The short, extremely drinkable Clemens Pankert or according to other sources Giovanni Clementi (1702-1735) was the court jester of the Elector Karl III. Philipp of the Palatinate (1661-1742) with seat of government in Heidelberg, The Elector became known to Perkeo in Innsbruck, who impressed him with his quick wit and drinkability and therefore took him to Heidelberg. Perkeo was only three feet six inches tall, but was said to weigh 100 kg. His "dwarfism" was probably due to pseudoachondroplasia (congenital dwarfism). He probably also had an innate one ADH deficiency or the disease diabetes insipidus (water urinary dysfunction) with increased urine output and increased feeling of thirst with increased drinking. The elector is said to have asked him whether he was famous Heidelberg barrel can drink alone with a volume of 221,726 liters. He is said to have replied in Italian: "Perché no?" (Why not?). This is where the name of Perkeo, who was appointed barrel keeper, came from. The elector had a colored uniform made for him. He also received a large medal and a huge cellar key by the side.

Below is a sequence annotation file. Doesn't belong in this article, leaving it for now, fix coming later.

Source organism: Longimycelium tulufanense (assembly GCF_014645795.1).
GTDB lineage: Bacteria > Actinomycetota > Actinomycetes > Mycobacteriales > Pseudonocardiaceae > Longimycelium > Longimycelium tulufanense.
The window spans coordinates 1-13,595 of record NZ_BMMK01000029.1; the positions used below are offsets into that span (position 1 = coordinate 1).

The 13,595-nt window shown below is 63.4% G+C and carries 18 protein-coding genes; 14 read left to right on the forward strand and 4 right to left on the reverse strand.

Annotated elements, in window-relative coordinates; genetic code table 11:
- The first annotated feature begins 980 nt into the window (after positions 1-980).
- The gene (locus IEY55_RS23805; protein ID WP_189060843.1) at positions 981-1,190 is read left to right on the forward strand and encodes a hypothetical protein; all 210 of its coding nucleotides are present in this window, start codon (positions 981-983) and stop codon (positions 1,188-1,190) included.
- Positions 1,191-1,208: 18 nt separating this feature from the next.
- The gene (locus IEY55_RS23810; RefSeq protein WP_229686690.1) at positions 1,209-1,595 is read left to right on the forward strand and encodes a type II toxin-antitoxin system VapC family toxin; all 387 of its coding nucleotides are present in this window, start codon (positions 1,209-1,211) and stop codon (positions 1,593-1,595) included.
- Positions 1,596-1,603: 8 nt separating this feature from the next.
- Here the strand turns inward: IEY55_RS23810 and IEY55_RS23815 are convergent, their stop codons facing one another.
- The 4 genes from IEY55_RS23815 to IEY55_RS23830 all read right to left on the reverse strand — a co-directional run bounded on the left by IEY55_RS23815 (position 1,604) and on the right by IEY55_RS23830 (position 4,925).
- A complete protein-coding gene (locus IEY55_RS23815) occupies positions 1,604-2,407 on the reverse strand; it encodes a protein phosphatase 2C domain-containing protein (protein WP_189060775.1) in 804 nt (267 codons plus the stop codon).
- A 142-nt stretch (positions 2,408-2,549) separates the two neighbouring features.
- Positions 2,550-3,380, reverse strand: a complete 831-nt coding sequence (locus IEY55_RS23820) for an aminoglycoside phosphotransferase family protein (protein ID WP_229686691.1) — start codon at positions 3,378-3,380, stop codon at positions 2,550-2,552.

There are many legends surrounding him, some of which are fantastic claims. Supposedly he drank 20 to 30 liters of liquid a day, especially wine. According to a report by the French dictator Victor Hugo (1802-1885) after a visit to the Heidelberg castle, he drank, or even had to drink fifteen double bottles of Rhine wine, otherwise he was flogged. He officially died at the age of 33, which is no wonder due to his excessive alcohol consumption. According to one of the legends, he became very old and became ill for the first time in the eighth decade. A doctor urged him away Weingenuss and recommended drinking water. Perkeo reluctantly accepted the advice and died the next day. What is certain is that he enjoyed the whole court and the citizens of the city with his jokes. During his lifetime, a monument was erected, which he had designed and made himself. Today it is on the wall next to the barrel, The inn "Zum Perkeo" in downtown Heidelberg is named after him. See also under alcoholism. intoxication and drinking culture,